Cissoid of Diocles

The Cissoid of Diocles is an effort by ancient greek mathematician Diocles to solve the problem of doubling the cube.  Mythologically, this doubling was a challenge given by the gods to the Athenians to make an alter double the size of an original.  The Athenians constructed an alter with length, width, and height twice the original – but the gods were unimpressed because, by size, they meant volume, not the dimensions.  The volume of the resulting alter was actually eight times the original, and not the prescribed doubling.  The gods are picky.

Anyway, Diocles’ effort to solve this problem, loosely with a nod to the Euclidian restraints of simply a straight-edge and compass, is a graph with a “ivy-shaped” set of curves (hence the name) that establish a relationship of two mean proportionals to a ratio.

Diocles was fascinated by conic sections, and his notes, “On Burning Mirrors”, he explores the focal points of parabolas in search of an optimal focus.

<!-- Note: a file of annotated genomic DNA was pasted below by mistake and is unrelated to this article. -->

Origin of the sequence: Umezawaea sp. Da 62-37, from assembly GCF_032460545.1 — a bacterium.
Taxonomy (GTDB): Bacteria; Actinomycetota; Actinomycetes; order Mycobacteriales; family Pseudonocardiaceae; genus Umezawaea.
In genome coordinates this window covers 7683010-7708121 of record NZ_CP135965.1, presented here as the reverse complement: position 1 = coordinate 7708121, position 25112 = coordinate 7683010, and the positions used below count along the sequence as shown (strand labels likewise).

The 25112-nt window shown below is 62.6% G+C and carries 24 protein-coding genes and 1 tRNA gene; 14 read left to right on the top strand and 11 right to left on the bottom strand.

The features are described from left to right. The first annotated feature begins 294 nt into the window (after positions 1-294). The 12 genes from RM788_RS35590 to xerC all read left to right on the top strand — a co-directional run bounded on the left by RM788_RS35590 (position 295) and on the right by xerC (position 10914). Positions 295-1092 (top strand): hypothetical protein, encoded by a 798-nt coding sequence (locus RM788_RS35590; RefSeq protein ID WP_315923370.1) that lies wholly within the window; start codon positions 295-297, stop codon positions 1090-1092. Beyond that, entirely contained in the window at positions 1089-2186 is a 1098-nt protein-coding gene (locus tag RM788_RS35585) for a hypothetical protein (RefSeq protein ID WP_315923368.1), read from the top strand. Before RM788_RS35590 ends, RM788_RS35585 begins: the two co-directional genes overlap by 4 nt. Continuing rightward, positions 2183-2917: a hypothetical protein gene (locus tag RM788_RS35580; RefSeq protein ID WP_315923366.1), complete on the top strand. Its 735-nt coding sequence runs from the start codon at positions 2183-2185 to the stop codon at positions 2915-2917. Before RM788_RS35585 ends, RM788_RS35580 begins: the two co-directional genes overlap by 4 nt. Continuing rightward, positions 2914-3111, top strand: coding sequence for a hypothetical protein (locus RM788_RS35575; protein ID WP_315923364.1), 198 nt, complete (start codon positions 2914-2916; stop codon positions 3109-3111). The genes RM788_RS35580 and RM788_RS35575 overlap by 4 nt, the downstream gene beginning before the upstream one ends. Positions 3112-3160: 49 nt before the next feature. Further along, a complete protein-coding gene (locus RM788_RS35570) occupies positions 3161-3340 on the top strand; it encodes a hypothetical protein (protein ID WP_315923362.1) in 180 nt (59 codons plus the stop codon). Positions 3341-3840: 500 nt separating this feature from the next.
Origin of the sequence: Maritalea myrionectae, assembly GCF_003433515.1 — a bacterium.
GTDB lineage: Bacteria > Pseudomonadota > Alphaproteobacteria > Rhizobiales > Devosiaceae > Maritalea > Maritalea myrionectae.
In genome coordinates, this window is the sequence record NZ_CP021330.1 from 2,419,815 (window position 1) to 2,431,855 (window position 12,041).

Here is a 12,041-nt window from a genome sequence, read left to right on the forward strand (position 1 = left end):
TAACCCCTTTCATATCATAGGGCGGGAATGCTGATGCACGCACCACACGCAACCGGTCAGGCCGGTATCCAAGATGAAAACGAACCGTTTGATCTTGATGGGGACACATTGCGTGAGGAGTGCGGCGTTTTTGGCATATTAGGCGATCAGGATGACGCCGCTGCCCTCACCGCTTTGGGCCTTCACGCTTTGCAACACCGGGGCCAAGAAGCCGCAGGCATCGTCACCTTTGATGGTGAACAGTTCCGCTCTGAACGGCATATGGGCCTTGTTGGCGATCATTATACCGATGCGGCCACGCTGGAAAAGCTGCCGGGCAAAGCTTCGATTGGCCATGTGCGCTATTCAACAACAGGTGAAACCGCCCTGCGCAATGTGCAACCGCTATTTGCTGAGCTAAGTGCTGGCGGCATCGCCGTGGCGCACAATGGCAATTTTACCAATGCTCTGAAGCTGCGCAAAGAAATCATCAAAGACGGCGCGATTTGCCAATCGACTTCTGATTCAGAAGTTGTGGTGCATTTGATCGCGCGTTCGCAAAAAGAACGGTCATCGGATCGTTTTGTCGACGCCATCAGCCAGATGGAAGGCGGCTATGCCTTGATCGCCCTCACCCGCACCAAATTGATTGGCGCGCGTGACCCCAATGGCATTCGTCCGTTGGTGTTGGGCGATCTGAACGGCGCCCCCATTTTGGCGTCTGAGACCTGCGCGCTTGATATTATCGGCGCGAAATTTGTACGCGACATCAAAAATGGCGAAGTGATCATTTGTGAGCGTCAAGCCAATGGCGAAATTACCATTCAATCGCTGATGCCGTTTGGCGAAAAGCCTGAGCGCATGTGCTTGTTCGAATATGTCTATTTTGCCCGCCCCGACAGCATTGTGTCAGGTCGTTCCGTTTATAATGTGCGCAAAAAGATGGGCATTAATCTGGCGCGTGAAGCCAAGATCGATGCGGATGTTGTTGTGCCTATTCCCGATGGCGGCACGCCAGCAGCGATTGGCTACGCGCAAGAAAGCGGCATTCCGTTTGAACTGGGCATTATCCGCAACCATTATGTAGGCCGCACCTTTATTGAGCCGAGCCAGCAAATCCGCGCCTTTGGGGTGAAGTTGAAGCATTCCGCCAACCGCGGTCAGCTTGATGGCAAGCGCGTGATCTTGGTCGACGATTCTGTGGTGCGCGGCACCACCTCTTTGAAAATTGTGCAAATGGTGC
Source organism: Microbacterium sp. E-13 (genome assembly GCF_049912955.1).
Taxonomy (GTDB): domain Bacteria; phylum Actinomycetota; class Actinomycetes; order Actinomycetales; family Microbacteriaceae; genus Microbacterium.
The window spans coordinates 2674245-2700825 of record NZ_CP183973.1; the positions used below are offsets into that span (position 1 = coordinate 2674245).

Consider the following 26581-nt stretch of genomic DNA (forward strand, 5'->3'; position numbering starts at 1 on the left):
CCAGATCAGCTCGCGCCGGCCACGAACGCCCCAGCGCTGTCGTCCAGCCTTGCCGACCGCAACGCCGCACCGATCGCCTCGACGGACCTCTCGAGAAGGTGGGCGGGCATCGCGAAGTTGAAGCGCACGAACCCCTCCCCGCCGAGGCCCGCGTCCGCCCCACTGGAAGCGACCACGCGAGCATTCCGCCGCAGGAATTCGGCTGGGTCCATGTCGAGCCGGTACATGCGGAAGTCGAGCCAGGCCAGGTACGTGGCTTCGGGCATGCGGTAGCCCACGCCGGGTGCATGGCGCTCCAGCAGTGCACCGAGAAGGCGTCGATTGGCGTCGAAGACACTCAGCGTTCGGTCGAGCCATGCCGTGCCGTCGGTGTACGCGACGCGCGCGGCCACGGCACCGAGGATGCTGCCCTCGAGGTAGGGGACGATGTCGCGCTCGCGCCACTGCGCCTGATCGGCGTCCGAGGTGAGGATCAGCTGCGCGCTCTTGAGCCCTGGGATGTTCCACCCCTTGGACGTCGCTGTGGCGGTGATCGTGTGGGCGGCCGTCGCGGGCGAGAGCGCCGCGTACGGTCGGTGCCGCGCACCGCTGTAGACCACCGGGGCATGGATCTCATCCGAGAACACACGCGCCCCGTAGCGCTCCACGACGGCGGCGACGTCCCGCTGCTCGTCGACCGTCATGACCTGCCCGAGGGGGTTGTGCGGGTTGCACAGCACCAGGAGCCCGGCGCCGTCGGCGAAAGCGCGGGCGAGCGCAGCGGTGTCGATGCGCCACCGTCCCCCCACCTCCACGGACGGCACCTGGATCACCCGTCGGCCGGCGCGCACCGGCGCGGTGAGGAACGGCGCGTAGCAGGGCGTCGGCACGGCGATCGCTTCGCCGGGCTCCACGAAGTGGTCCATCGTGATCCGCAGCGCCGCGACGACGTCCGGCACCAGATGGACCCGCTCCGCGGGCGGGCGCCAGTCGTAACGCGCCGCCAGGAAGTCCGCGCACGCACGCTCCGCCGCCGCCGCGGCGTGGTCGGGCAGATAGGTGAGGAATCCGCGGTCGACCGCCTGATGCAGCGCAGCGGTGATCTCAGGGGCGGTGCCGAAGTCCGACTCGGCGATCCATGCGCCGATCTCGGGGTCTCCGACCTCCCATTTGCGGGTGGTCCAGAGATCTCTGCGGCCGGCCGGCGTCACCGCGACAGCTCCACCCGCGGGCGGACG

Cissoid of Diocles


Archimedes’ Spiral

Archimedes of Syracuse (c. 287 B.C. – c. 212 B.C.) published an examination of the phenomenon of spirals in 225 B.C. called “On Spirals“.  In this, he stated his spiral defining equation r=a+bø whereas “a” is the parameter and “b” controls the expansion of the subsequent rotations.   In his own words, “If a straight line one extremity of which remains fixed is made to revolve at a uniform rate in a plane until it returns to the position from which it started, and if, at the same time as the straight line is revolving, a point moves at a uniform rate along the straight line, starting from the fixed extremity, the point will describe a spiral in the plane.” Heath, Thomas Little (1921), A History of Greek Mathematics, Boston: Adamant Media Corporation, p. 64,ISBN 0-543-96877-4, retrieved 2008-08-20

What I Learned About Mathematics Today: Characteristics of Positive Integers

Any two positive positive integers sum to a positive integer and multiply to a positive integer.  This is being “closed” to addition and multiplication.

Though there is a finite number of integers that sum to, or are multiples of, a positive integer, the number that subtract to, or are divisors of, is infinite(!)

[courtesy of “A Year of Mathematics” calendar by Steven J. Alexander]